The red knots of course have to time their long annual travels according to seasonal climate development. When they depart from Africa at the end of winter, they have little way of knowing that spring on the Arctic is already well underway (while historically these birds used to build their nests in the snow still). Other species that stay on the tundra year round, some as eggs and seads, can of course respond much more rapidly to the rising temperatures. And that’s why, when finally the red knots have their hatchlings on their tundra nests, they are late to profit from the local insect peak. And because the young birds receive less food, they grow smaller than the generation before them.

For the red knot this creates another survival challenge during the summer:

“We show that an avian long-distance migrant (red knot, Calidris canutus canutus), which is experiencing globally unrivalled warming rates at its high-Arctic breeding grounds, produces smaller offspring with shorter bills during summers with early snowmelt.”

“This has consequences half a world away at their tropical wintering grounds, where shorter-billed individuals have reduced survival rates. This is associated with these molluscivores eating fewer deeply buried bivalve prey and more shallowly buried seagrass rhizomes.”

The study again illustrates how complex the ecological consequences of climate change can be.

The authors conclude: “We suggest that seasonal migrants can experience reduced fitness at one end of their range as a result of a changing climate at the other end.”

So can these species somehow evolve to cope with this survival challenge? The researchers describe what a future-proof red knot what look like: a smaller bird, with a relatively large bill. Chick that are somehow born with that trait my in turn produce offspring that can survive further warming. If however you compare the speed of the current rapid climate warming to the speed of species evolution…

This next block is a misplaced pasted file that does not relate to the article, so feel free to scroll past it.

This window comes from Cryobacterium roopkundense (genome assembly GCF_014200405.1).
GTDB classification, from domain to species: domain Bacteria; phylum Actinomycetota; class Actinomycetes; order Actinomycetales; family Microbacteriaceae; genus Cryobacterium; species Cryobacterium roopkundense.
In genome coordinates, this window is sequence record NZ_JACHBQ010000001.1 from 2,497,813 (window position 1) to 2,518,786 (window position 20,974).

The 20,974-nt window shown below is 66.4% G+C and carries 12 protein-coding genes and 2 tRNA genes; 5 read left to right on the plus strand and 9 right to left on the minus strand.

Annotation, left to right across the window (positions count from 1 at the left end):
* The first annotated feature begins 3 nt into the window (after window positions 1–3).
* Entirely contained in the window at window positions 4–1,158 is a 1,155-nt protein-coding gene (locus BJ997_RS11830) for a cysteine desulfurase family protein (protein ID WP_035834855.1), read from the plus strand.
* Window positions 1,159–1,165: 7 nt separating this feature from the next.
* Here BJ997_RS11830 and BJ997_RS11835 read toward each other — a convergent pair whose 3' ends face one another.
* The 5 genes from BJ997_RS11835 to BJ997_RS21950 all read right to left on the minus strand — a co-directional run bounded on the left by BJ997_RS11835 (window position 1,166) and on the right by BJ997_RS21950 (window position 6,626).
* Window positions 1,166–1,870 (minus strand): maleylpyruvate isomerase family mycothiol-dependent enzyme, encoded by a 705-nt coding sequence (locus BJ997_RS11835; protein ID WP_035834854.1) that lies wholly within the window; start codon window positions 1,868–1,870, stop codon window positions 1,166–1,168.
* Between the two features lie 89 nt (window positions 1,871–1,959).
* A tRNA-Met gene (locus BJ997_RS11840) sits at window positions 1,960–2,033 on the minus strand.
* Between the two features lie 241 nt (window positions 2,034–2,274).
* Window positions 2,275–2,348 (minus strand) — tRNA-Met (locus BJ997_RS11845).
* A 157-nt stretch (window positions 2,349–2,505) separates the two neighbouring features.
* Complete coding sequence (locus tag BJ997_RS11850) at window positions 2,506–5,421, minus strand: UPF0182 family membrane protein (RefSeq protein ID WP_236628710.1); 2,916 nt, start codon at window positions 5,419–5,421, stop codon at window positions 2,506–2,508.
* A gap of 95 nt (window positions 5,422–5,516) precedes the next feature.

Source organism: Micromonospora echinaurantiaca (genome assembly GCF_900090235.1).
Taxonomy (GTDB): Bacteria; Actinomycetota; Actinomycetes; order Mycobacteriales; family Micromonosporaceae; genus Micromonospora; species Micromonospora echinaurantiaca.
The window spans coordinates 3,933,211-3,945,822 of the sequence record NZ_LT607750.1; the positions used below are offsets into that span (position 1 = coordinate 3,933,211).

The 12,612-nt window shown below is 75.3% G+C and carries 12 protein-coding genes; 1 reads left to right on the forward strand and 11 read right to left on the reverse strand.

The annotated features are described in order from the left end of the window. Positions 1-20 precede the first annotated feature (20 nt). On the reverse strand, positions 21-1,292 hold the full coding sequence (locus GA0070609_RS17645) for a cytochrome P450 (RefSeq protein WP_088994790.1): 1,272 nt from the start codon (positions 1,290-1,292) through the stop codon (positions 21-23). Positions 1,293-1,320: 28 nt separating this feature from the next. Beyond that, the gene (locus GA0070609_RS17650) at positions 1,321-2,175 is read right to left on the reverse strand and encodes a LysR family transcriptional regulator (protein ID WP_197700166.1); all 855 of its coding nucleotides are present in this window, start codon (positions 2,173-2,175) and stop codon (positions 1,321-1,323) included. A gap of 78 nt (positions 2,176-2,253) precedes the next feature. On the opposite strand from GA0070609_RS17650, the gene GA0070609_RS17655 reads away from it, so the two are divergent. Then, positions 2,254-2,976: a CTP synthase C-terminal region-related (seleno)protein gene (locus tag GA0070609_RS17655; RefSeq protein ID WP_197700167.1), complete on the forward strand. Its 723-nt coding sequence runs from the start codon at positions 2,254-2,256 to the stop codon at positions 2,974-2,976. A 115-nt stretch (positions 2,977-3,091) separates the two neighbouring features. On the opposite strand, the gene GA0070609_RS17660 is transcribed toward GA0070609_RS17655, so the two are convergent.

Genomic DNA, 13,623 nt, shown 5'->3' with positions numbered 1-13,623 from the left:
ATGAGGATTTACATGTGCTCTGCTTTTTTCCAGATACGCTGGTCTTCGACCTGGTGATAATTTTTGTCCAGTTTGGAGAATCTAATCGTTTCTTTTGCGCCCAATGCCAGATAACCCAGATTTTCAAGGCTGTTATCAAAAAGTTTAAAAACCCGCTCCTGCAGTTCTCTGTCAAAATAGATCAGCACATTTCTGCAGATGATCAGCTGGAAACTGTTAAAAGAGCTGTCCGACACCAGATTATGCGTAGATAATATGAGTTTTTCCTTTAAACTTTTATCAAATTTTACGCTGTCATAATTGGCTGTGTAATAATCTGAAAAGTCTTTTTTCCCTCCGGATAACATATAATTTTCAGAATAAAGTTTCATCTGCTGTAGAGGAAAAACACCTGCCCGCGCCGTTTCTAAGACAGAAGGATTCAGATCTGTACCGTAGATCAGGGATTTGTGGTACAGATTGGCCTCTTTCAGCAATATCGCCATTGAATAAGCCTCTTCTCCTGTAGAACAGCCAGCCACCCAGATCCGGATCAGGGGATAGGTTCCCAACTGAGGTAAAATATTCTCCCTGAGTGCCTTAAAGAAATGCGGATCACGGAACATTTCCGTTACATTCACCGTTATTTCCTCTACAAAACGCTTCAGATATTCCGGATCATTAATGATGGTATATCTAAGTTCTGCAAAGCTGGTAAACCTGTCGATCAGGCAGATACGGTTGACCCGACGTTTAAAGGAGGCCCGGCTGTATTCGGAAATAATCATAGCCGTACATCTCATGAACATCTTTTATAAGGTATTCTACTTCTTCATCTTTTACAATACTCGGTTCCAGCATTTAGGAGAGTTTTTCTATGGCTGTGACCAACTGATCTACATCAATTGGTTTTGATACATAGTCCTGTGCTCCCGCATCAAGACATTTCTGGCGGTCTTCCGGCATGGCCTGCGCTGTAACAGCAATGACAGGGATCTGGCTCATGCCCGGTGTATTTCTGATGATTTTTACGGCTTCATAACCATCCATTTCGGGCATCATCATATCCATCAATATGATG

The Wadden Sea, the world’s largest intertidal area, is a keystone ecosystem, acting as feeding grounds for millions of migratory birds between Greenland, Siberia and Africa south of the equator. Sadly this ecosystem is also threatened by climate change, through accelerating 21st century sea level rise. But that’s a different story. Video by We Love Earth.

Arctic Amplification, Arctic Shrinking, Arctic Starvation?

Back to the reduced body size for just a bit longer. Arctic shrinking is a universal development, currently witnessed among many species around the rapidly warming North Pole – including polar bears. Earlier research had suggested the shrinking size of polar bears is a pre-stage for their projected population decline – as the seasonal disappearance of sea ice hunting grounds forces this species to live off its fat reserves longer.

“Reductions in body size are increasingly being identified as a response to climate warming. Here we present evidence for a case of such body shrinkage, potentially due to malnutrition in early life,” the authors of the Science publication write.

That too may be a broader climate phenomenon we fear: Arctic starvation.

© Rolf Schuttenhelm |

Comments are closed.